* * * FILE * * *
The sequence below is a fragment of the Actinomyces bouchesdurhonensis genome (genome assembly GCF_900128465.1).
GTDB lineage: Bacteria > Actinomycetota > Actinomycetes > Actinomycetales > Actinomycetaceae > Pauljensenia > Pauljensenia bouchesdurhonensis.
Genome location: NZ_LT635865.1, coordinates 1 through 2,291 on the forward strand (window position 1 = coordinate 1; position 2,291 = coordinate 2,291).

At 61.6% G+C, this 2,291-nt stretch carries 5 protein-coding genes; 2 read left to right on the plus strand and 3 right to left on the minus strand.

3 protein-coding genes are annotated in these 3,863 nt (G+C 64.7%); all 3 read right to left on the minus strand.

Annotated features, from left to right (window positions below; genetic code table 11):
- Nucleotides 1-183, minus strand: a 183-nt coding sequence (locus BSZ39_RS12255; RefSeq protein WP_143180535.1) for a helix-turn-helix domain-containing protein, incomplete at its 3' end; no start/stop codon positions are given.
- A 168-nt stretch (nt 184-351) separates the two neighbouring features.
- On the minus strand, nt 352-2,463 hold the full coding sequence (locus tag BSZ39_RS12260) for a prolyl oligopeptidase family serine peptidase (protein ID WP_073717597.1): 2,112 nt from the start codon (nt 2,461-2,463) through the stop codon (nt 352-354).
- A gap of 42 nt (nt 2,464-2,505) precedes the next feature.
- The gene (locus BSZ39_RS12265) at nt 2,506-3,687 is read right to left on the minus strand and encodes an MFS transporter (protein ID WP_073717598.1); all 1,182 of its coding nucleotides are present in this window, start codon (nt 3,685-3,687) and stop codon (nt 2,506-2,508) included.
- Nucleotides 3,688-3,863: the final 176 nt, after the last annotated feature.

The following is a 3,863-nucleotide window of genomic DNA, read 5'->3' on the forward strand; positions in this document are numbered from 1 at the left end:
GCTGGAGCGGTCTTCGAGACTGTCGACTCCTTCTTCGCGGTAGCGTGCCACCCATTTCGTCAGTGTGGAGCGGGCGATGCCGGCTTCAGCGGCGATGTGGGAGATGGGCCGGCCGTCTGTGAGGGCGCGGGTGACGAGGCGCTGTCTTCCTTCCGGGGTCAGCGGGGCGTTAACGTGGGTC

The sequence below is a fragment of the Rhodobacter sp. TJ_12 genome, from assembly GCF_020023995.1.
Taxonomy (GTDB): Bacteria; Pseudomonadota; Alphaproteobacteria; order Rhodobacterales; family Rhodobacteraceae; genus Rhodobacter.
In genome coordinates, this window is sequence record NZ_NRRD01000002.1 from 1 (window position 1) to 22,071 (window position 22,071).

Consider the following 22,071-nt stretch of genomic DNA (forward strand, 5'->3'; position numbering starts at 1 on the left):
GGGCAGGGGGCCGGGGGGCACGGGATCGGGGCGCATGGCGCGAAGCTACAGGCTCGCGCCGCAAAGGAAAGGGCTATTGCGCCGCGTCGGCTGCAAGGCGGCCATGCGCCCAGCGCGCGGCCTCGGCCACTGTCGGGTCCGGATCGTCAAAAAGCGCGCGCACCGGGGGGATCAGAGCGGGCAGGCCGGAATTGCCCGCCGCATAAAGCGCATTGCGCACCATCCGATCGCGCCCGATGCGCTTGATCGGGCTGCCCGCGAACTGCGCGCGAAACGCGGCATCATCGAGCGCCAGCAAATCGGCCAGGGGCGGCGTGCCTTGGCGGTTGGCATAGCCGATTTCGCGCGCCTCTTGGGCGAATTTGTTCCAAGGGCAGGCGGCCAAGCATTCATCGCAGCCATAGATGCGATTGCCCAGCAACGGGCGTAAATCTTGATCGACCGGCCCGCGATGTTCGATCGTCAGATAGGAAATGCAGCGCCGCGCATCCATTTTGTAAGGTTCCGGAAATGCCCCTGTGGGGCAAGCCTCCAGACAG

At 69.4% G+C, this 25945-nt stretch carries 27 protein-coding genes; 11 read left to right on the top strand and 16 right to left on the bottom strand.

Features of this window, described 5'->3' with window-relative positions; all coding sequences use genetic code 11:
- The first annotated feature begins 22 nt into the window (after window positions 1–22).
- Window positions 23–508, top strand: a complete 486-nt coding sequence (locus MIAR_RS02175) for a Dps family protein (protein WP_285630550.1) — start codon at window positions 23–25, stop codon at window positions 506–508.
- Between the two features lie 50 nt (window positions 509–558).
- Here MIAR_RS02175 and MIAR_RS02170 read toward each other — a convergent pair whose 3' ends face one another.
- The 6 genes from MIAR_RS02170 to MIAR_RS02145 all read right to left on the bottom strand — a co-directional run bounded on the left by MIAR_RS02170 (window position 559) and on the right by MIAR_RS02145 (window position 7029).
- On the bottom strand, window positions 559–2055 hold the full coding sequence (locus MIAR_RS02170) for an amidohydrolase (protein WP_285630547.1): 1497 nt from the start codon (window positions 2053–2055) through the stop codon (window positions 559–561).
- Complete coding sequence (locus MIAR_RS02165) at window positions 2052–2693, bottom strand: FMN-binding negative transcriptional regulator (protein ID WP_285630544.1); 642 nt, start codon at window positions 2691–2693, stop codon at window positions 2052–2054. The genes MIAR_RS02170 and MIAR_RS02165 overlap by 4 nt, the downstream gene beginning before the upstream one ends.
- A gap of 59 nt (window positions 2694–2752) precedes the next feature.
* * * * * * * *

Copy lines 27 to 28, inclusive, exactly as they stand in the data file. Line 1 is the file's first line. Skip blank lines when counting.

- On the bottom strand, window positions 559–2055 hold the full coding sequence (locus MIAR_RS02170) for an amidohydrolase (protein WP_285630547.1): 1497 nt from the start codon (window positions 2053–2055) through the stop codon (window positions 559–561).
- Complete coding sequence (locus MIAR_RS02165) at window positions 2052–2693, bottom strand: FMN-binding negative transcriptional regulator (protein ID WP_285630544.1); 642 nt, start codon at window positions 2691–2693, stop codon at window positions 2052–2054. The genes MIAR_RS02170 and MIAR_RS02165 overlap by 4 nt, the downstream gene beginning before the upstream one ends.